rear admiral, Arctic and Antarctic navigator, was born in Finsbury Square, London, on 15 April 1800, son of George Ross and Christian, née Clark. George Ross, originally from Wigtonshire, traded as a 'Wine, Brandy and Porter Merchant'. One of three brothers and two sisters, the young James Clark Ross, along with his brothers, was educated as a boarder at Chislehurst Academy.
On 5 April 1812, ten days before his twelfth birthday, Ross entered the Royal Navy as a first-class volunteer and joined the Briseis, a 10 gun sloop, under the command of his uncle, Commander John Ross. Ross followed his uncle to serve in the Actaeon, a 16 gun sloop and the Driver, an 18 gun sloop, seeing service during the Napoleonic Wars in the Baltic, White Sea, English Channel and the west coast of Scotland. The end of the Napoleonic Wars saw a British revival in Arctic exploration: particularly the search for a north-west passage from the Atlantic to the Pacific. In 1817 John Ross was appointed to command a two ship expedition to search for such a passage. Two hired whaling ships, the Isabella commanded by John Ross, and the Alexander, commanded by Lieutenant William Edward Parry, sailed from the Thames at the end of April, 1818. On board Isabella was the eighteen-year-old midshipman James Clark Ross. This voyage was his introduction to polar exploration and to polar controversy. The controversy hinged on the claim by John Ross for the existence of a range of mountains, which he had named Croker's Mountains, blocking Lancaster Sound. The range does not exist.
The Royal Navy returned to the search for a north-west passage with the Hecla and the Griper in 1819-20, and the Fury and the Griper in 1821-23. Both expeditions being commanded by William Parry, with James Ross serving as midshipman aboard Hecla and then Fury. On 26 December 1822, whilst wintering in the Arctic, he was promoted to lieutenant. During 1824-25 Ross returned to the Arctic with the Hecla and Fury expedition, again commanded by William Parry, in the search for the still elusive passage with Ross serving as second lieutenant aboard Fury. Ross's fifth Arctic expedition was in 1827 as second in command aboard Hecla, again commanded by Parry, to Spitzbergen and an abortive attempt to reach the North Pole by dragging sledge-boats across the polar pack-ice. Parry calculated that they had reached 82°43'32'' on 22 July 1827 (a farthest north record that was to stand for nearly fifty years).
Ross's nine years with Parry had produced an officer with a remarkable grasp of terrestrial magnetism and natural history. To acknowledge this fact both the Linnean Society, in 1823, and the Royal Society, in 1828, elected him a fellow. In November 1827 Ross was promoted to commander only to find himself on half pay without a command. His uncle, now Captain John Ross, was in a similar position. John Ross had long taken an interest in steam propulsion, and in 1828 submitted to the Admiralty a plan for an Arctic expedition to search for a north-west passage with a steam vessel. The Admiralty, the gloss having faded from Arctic expeditions, turned him down. But waiting in the wings was Felix Booth, the maker of Booth's Gin, with an offer of £18,000 to finance such an expedition. John Ross provided £3,000 of his own money. The Victory, an 85 ton paddle-steamer, was bought by John Ross in 1828, her freeboard raised, bringing her tonnage to 150, re-engined and fitted with new paddle-wheels which could be hoisted out of the water. Previous to her metamorphosis into a polar exploration vessel she had carried mail from Liverpool to the Isle of Man. Victory sailed from the Thames in May 1829 with John Ross commanding and James Clark Ross as his second-in-command. This small expedition spent four winters in the Arctic with James Ross making sledge journeys and mapping hundreds of miles of coastline. On 1 June 1831 he located the North Magnetic Pole on the west coast of the Boothia Peninsula at 70°5' 17''N and 96°46' 45''W. The Victory was abandoned in May 1832 and they made a long march north to Fury Beach on Somerset Island where they established winter quarters constructed from wood and canvas and insulated by ice walls. This in turn was abandoned in the summer of 1833 and the party made their way north in three small boats into Lancaster Sound. Here, in a classic polar encounter, they were rescued by the Isabella, returned to whaling, the same vessel in which the Ross duo had made their polar debut in 1818. Having been given up as lost the rescued expedition became the sensation of the year. John Ross was knighted and James Ross promoted to captain on 28 October 1834.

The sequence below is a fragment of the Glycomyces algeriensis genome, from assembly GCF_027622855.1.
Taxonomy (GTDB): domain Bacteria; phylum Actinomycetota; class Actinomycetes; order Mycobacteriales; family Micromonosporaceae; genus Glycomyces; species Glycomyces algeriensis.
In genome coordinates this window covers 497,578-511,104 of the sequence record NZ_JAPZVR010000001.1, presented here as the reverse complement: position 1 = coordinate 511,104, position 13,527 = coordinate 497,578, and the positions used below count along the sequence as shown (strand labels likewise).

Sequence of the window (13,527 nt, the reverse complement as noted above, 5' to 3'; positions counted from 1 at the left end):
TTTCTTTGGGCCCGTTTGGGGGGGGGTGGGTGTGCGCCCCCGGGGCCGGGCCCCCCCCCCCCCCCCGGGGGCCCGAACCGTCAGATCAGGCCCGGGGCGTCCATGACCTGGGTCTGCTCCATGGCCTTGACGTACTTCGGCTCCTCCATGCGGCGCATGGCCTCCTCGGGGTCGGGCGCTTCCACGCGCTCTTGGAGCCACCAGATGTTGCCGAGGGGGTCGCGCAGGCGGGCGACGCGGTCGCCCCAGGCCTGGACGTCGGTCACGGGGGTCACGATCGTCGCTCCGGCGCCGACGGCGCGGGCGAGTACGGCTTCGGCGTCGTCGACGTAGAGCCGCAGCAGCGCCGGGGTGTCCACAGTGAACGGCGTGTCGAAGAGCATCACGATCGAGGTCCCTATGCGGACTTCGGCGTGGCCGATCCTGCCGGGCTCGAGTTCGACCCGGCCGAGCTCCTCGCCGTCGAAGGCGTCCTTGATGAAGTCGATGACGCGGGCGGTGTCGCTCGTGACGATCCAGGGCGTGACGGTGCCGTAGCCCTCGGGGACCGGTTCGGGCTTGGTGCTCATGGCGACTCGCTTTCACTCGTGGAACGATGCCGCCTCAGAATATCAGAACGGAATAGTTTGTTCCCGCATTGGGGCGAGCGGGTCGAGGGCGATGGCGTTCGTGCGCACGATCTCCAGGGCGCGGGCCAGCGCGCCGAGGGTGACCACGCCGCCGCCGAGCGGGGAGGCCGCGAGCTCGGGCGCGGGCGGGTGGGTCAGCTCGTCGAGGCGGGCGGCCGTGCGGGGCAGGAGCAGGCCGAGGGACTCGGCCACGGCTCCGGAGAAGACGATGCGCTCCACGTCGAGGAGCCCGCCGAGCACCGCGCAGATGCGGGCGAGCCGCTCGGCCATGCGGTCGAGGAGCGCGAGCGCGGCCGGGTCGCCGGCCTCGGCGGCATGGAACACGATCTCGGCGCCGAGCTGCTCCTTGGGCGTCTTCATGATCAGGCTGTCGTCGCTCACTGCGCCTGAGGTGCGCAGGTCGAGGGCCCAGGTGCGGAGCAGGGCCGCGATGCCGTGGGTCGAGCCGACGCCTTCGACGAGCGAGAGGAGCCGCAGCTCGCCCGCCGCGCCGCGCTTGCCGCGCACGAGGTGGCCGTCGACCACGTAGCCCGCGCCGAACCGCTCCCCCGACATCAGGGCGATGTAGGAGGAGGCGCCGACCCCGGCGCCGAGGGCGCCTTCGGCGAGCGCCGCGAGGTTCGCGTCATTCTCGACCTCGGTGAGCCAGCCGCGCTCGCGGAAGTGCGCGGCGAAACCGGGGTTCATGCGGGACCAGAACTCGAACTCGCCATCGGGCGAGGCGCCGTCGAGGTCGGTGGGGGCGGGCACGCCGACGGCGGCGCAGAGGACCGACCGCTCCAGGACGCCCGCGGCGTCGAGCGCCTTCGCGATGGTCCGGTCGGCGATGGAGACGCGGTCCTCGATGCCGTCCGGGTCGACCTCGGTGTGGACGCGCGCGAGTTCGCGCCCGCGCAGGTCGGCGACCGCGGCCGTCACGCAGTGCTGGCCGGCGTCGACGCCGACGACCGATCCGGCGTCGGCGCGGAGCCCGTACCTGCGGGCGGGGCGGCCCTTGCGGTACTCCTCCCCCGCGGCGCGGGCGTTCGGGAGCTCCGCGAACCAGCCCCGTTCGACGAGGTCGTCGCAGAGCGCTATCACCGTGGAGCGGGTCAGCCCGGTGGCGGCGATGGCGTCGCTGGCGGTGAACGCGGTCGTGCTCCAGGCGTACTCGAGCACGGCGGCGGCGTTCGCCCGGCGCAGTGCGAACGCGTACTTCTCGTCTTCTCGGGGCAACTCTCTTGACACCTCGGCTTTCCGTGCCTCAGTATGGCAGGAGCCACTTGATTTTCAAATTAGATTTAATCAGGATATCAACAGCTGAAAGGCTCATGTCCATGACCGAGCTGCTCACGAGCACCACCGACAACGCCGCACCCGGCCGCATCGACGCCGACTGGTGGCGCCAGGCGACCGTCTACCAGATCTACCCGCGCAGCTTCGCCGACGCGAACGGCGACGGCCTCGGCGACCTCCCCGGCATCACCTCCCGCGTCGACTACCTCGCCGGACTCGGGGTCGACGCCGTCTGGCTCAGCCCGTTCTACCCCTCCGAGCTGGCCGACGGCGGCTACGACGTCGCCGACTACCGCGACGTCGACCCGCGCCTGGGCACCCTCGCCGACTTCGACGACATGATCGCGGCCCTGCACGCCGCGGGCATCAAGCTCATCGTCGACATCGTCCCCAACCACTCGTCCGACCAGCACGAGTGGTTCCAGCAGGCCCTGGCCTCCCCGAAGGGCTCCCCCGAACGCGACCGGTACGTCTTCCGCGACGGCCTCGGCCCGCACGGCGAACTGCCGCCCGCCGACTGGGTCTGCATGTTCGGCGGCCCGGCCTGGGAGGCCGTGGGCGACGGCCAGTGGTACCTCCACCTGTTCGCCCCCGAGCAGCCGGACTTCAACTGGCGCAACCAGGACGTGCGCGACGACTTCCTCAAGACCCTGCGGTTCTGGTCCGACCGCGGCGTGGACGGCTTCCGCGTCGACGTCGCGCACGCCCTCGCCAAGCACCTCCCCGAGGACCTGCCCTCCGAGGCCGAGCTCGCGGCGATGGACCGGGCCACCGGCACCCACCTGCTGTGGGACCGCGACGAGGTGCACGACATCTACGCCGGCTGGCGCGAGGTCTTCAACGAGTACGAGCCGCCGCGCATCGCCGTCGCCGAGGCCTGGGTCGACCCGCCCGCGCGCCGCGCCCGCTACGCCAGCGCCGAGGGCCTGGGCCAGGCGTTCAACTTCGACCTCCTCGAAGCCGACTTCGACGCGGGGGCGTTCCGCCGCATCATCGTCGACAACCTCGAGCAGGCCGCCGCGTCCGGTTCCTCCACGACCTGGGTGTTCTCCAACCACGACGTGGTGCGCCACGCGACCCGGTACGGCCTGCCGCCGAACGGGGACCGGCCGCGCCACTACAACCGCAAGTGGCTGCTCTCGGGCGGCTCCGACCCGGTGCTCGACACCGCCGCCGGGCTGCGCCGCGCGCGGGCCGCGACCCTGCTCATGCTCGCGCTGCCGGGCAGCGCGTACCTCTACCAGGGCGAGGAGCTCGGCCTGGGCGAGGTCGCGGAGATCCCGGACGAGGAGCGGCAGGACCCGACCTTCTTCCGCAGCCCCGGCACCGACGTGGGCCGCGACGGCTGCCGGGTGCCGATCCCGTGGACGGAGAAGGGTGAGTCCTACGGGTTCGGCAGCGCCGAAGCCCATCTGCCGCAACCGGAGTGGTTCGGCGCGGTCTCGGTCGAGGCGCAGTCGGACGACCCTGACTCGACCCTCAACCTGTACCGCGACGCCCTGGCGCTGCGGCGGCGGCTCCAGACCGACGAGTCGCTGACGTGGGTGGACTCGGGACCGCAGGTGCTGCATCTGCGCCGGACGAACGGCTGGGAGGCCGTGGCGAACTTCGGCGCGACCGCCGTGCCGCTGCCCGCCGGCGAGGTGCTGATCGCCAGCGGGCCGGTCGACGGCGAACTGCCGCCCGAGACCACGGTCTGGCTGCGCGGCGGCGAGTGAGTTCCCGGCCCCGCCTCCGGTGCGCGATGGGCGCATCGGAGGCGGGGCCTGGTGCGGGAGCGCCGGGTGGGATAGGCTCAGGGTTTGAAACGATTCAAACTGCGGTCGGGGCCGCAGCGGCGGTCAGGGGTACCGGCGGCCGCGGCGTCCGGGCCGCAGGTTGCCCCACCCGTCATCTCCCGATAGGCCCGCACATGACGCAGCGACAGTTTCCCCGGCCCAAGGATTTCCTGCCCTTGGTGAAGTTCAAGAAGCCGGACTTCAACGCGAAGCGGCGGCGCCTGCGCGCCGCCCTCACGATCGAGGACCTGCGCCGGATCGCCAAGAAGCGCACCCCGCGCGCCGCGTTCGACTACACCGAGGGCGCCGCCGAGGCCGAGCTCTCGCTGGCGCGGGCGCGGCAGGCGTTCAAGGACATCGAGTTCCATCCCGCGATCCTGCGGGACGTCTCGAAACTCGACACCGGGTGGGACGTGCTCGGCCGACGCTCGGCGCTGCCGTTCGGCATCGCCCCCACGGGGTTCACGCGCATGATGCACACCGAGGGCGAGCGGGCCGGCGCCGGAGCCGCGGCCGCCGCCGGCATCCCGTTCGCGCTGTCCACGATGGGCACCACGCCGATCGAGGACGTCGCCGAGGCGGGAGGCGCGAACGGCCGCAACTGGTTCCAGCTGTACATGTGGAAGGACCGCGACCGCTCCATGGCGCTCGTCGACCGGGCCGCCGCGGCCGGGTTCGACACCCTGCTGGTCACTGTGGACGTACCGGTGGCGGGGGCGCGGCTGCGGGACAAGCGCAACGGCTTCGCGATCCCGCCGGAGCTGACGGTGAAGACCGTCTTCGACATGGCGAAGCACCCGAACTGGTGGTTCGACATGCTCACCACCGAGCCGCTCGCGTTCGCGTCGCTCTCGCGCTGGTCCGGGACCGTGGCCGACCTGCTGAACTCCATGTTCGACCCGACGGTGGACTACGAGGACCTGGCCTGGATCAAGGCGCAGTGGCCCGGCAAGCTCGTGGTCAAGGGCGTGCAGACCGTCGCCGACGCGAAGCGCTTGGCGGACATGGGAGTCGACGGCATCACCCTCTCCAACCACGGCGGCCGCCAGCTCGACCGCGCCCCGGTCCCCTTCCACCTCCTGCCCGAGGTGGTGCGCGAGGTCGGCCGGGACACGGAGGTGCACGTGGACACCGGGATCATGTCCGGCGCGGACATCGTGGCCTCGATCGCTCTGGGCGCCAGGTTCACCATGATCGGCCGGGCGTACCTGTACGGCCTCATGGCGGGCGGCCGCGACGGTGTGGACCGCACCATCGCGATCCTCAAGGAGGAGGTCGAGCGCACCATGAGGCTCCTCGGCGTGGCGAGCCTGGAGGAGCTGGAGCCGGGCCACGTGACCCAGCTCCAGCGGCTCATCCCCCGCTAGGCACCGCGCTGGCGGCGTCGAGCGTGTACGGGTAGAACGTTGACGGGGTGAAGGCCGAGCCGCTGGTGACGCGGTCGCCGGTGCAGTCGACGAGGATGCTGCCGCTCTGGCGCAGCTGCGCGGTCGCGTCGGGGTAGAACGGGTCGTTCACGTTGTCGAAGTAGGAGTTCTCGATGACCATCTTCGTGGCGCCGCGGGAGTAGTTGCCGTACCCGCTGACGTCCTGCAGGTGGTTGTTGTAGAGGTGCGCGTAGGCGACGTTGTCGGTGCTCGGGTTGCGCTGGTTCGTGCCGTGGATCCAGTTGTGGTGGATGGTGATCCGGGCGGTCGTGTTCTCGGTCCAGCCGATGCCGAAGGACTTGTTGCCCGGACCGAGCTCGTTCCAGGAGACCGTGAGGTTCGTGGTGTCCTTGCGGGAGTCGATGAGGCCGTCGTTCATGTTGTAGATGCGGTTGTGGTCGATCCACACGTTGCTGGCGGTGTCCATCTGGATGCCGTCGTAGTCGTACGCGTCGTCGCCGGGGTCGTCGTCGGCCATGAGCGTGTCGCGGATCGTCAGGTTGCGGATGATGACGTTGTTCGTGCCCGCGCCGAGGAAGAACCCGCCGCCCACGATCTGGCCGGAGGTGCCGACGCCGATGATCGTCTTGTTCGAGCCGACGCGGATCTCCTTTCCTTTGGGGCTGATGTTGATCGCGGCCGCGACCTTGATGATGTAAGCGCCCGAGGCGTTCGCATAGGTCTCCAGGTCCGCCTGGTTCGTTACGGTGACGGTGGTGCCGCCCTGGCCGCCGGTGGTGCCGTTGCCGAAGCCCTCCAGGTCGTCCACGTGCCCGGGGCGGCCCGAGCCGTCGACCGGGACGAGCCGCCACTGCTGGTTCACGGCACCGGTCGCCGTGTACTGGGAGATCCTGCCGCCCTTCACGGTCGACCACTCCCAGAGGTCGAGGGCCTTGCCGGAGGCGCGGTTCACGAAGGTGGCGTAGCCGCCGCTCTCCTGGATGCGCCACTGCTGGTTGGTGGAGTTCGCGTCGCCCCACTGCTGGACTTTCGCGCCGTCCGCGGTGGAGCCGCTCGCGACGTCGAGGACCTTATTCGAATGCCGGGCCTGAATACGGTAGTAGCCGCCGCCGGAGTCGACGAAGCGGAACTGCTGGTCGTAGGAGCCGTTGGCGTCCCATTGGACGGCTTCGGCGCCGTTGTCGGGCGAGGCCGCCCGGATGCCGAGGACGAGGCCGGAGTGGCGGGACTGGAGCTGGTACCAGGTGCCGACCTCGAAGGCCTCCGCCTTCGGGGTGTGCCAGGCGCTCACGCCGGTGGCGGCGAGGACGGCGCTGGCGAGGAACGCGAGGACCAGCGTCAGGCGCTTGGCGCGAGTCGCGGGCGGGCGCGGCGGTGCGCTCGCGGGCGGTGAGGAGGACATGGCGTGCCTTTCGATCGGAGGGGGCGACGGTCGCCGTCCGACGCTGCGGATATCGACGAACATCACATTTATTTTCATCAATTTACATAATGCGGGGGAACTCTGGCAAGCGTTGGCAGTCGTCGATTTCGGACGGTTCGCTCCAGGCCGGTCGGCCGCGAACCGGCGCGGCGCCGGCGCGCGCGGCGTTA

Following this promotion Ross was appointed to conduct the first magnetic survey of the British Isles with Captain Edward Sabine of the Royal Artillery, and Professor Humphrey Lloyd. This work lasted until 1838: but with Ross taking time off in 1836 to return to the Arctic with his first command, the Cove, to search for and attempt to rescue a number of whaling ships trapped by ice in the Davis Straits. Ross chose as his first-lieutenant Francis CROZIER, a fellow officer from Parry's voyages. The Cove sailed from Hull on 6 January 1836 bound for the edge of the Arctic pack ice in the middle of winter. She returned to Hull on 31 August 1836 having survived the ferocious winter storms and gigantic seas of the North Atlantic. That she did so was in part due to Ross's superb seamanship and leadership. As one man wrote: 'The captain is, without exception, the finest officer I have met with, the most persevering indefatigable man you can imagine. He is perfectly idolized by everyone'. Ironically the rescue attempt was unneccessary as all but one of the whaling ships extricated themselves from the ice. Ross was offered a knighthood for his rescue attempt, but for unknown reasons declined it.